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Bewertung und Feedback des Lernenden für Introduction to Complex Analysis von Wesleyan University

952 Bewertungen
317 Bewertungen

Über den Kurs

This course provides an introduction to complex analysis which is the theory of complex functions of a complex variable. We will start by introducing the complex plane, along with the algebra and geometry of complex numbers, and then we will make our way via differentiation, integration, complex dynamics, power series representation and Laurent series into territories at the edge of what is known today. Each module consists of five video lectures with embedded quizzes, followed by an electronically graded homework assignment. Additionally, modules 1, 3, and 5 also contain a peer assessment. The homework assignments will require time to think through and practice the concepts discussed in the lectures. In fact, a significant amount of your learning will happen while completing the homework assignments. These assignments are not meant to be completed quickly; rather you'll need paper and pen with you to work through the questions. In total, we expect that the course will take 6-12 hours of work per module, depending on your background....


5. Apr. 2018

The lectures were very easy to follow and the exercises fitted these lectures well. This course was not always very rigorous, but a great introduction to complex analysis nevertheless. Thank you!

23. Jan. 2021

Derivations are generally clear and easy to follow, some are abit less intuitive but Dr Petra Bonfert-Taylor makes the effort to explain it in a way that is easy for me to understand.

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251 - 275 von 315 Bewertungen für Introduction to Complex Analysis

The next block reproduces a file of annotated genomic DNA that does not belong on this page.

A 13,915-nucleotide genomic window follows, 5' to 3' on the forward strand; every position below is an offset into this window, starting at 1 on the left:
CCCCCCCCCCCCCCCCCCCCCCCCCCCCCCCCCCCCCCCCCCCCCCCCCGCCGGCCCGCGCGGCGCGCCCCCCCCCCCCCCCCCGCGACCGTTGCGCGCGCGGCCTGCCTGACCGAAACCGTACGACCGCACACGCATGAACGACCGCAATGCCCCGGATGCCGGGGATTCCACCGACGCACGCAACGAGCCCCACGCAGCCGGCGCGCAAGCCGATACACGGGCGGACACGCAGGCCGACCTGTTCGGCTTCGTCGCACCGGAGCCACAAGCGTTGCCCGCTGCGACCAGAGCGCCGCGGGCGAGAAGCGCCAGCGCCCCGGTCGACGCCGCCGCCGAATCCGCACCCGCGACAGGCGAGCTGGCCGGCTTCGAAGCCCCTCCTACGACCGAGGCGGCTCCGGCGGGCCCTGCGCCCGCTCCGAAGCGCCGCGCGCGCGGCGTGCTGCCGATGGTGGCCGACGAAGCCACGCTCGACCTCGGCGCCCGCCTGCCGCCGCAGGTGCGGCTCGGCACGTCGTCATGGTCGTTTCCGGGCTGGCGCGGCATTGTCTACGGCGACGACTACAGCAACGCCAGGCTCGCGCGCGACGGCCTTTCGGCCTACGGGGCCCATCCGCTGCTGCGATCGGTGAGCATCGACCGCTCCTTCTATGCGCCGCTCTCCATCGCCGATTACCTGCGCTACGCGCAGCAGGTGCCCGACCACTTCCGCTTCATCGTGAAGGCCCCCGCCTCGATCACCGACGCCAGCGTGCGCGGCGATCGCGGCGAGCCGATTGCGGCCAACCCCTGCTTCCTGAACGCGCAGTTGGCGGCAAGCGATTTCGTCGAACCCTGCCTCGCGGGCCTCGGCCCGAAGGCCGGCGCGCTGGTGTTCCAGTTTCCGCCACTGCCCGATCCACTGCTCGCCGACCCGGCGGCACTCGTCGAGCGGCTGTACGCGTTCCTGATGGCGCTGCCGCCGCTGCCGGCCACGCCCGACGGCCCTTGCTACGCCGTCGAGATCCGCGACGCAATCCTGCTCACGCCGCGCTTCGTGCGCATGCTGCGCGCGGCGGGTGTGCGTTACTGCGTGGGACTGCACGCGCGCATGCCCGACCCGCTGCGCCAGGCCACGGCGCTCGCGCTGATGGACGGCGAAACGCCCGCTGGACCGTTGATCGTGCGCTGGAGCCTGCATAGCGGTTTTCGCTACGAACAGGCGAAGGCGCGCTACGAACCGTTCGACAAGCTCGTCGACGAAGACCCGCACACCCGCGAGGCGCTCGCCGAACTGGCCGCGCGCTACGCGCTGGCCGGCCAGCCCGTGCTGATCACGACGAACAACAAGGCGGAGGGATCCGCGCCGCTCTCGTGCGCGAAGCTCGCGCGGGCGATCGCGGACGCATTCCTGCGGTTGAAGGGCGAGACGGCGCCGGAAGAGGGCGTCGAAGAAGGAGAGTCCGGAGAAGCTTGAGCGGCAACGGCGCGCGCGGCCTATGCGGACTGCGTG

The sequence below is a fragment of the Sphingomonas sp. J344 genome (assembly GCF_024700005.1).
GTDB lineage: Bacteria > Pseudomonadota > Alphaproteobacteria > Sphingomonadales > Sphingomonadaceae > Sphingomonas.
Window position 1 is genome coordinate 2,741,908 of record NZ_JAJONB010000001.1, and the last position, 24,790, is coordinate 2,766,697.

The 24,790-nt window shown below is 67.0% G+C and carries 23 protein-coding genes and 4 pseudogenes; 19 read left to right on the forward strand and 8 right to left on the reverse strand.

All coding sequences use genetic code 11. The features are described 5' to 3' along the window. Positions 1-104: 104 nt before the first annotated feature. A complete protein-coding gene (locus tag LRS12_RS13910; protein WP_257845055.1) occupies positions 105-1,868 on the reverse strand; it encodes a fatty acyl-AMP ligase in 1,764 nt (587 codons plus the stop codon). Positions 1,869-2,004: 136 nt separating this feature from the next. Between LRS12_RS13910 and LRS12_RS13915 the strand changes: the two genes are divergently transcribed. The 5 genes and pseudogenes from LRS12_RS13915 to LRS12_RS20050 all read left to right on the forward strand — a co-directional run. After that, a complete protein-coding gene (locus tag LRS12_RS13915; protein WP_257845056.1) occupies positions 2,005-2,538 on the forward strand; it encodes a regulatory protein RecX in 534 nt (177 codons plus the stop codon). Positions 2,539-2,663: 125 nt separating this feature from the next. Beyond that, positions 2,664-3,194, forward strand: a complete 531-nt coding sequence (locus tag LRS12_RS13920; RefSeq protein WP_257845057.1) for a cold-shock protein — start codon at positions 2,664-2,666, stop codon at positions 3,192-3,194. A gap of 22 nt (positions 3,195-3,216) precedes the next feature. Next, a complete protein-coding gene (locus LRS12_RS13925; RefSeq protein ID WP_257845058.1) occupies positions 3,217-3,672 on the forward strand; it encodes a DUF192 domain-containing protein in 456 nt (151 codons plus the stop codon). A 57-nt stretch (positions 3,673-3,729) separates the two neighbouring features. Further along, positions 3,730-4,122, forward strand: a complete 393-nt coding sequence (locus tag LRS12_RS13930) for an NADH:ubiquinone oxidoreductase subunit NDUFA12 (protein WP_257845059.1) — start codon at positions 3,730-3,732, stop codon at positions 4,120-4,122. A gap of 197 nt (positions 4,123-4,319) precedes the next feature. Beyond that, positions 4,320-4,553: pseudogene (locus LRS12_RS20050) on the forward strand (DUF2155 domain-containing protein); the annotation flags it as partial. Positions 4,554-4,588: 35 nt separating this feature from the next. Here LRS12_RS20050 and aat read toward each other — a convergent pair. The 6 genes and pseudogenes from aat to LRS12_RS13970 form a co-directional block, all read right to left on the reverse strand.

von Nivedhitha C

10. Jan. 2021

Very Useful

von Ana M Z G

30. Dez. 2020



16. Sep. 2021

So helpful

von liuzhaoci

19. Feb. 2018


von liruidong

19. März 2017

good class

von Riccardo F

21. Sep. 2016


von Cristino C

16. Aug. 2016


von adauto d s m

30. Aug. 2020


von Siva k T

13. Aug. 2020


von CH S S

9. Mai 2020


von Shivam

14. Nov. 2018


von 胡梦晓

10. Juli 2017

I like it

von Jean V

27. Nov. 2016


von Martín G V G

29. Sep. 2016


von Bharti S

20. Apr. 2018

loved it

von Stefan I

14. Feb. 2018


von Zeinab A Z

3. Jan. 2018


von Harshil R J

13. Juni 2018



2. Sep. 2021



15. Juni 2020


von Biswanath S

7. Okt. 2018





von Yan Y

30. Aug. 2018


von Deleted A

8. Juni 2017


von Tanvi k p

29. Mai 2020


von Ron T

14. Aug. 2020

Area of special interest for me, and what I was hoping to prepare myself for in this course, for example include

1. Nyquist stability criterion, as it relates to classical approach to analysis and design of the control systems,

2. Fourier, Laplace and Z-transforms, with rigorous approach to definition of the region of convergence, and generalized functions transformations,

Nyquist stability criterion actually comes from residue theorem, so with addition of the week 7, that goal is partially fulfilled.

Actually, without week 7, this course would not have much of the sense at all. To include topics like Julia and Mandelbrot sets, and even Riemann Hypothesis, while skimping on Cauchy’s Theorem and Integral Formula, and actually to completely left out Residue Theorem and its applications altogether… well that would be pure "l'art pour l'art".

From each sentence, this course instructor knowledge and expertise clearly shines, but so does the fascinations with pretty, fractal like, pictures or open problems in mathematics. From that kind of fascinations the greatest results in mathematics came. Complex analysis is one of those gems, so don’t cut corners on it.

Most of the proofs are just sketched, or omitted altogether. That is really unfortunate, because proofs of the complex analysis theorems are really good way to gain in depth understanding of the subject meter. Very much like in vector calculus, the approach and ideas in those proofs, have universal applicability in wide range of engineering areas. To state complex analysis theorem without proof is like teaching student a recipe to solve differential equitation, without teaching him to properly set the equitation together with appropriate boundary conditions.